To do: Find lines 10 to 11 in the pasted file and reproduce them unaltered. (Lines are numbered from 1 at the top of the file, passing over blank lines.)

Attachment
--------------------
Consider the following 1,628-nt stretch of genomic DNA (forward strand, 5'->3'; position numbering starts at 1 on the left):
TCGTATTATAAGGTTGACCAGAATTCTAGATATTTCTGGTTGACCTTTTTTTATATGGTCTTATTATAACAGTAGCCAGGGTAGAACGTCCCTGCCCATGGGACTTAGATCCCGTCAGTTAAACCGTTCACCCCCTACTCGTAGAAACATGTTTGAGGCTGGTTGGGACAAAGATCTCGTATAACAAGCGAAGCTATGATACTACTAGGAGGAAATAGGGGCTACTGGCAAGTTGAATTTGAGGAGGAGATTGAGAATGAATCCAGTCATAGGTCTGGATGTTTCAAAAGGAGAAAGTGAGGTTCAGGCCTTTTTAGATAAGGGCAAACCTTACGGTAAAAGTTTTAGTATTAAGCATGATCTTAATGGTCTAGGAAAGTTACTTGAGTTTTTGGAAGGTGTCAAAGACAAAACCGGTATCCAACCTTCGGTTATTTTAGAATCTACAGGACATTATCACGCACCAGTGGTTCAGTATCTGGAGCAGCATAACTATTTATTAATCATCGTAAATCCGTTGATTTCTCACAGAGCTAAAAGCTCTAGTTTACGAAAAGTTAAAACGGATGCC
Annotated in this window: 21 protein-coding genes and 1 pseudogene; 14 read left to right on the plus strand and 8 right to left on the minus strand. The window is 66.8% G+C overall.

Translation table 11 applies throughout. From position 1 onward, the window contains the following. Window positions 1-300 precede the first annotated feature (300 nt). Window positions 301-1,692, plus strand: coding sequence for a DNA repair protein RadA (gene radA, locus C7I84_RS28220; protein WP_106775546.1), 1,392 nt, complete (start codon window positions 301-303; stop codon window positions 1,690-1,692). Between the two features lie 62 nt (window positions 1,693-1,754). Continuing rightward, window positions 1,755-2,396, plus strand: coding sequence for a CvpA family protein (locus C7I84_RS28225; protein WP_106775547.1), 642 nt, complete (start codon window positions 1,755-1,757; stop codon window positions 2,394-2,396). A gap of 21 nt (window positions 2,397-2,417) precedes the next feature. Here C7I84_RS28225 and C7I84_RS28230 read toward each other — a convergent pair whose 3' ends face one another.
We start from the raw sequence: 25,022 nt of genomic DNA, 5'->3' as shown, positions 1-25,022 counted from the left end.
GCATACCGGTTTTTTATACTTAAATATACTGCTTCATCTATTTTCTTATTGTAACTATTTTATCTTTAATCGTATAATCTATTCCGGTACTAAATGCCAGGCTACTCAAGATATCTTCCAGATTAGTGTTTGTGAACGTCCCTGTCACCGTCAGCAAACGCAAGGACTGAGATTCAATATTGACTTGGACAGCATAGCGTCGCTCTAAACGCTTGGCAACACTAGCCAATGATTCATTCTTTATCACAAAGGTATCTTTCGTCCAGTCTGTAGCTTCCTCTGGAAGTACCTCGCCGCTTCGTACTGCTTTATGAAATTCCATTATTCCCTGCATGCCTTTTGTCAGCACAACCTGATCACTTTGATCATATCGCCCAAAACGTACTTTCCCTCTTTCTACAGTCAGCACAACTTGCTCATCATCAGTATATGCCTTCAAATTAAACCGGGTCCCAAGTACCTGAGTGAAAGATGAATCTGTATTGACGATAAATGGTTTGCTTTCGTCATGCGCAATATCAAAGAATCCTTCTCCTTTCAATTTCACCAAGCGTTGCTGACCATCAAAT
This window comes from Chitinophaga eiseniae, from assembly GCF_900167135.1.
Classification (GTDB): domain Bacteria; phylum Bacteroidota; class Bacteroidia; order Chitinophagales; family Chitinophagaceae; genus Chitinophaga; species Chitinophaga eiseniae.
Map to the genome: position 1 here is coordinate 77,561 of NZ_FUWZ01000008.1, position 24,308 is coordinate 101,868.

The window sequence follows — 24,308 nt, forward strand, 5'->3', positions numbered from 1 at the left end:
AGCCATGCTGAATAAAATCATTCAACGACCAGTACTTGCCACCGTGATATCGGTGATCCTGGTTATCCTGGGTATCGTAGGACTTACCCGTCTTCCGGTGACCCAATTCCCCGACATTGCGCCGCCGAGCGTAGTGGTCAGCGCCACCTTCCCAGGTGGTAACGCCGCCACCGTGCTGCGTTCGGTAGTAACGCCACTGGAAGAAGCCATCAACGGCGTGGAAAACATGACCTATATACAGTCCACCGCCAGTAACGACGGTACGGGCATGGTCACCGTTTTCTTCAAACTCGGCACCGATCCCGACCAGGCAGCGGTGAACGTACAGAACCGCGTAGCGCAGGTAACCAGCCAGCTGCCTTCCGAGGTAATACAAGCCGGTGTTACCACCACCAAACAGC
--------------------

The window sequence follows — 24,308 nt, forward strand, 5'->3', positions numbered from 1 at the left end:
AGCCATGCTGAATAAAATCATTCAACGACCAGTACTTGCCACCGTGATATCGGTGATCCTGGTTATCCTGGGTATCGTAGGACTTACCCGTCTTCCGGTGACCCAATTCCCCGACATTGCGCCGCCGAGCGTAGTGGTCAGCGCCACCTTCCCAGGTGGTAACGCCGCCACCGTGCTGCGTTCGGTAGTAACGCCACTGGAAGAAGCCATCAACGGCGTGGAAAACATGACCTATATACAGTCCACCGCCAGTAACGACGGTACGGGCATGGTCACCGTTTTCTTCAAACTCGGCACCGATCCCGACCAGGCAGCGGTGAACGTACAGAACCGCGTAGCGCAGGTAACCAGCCAGCTGCCTTCCGAGGTAATACAAGCCGGTGTTACCACCACCAAACAGC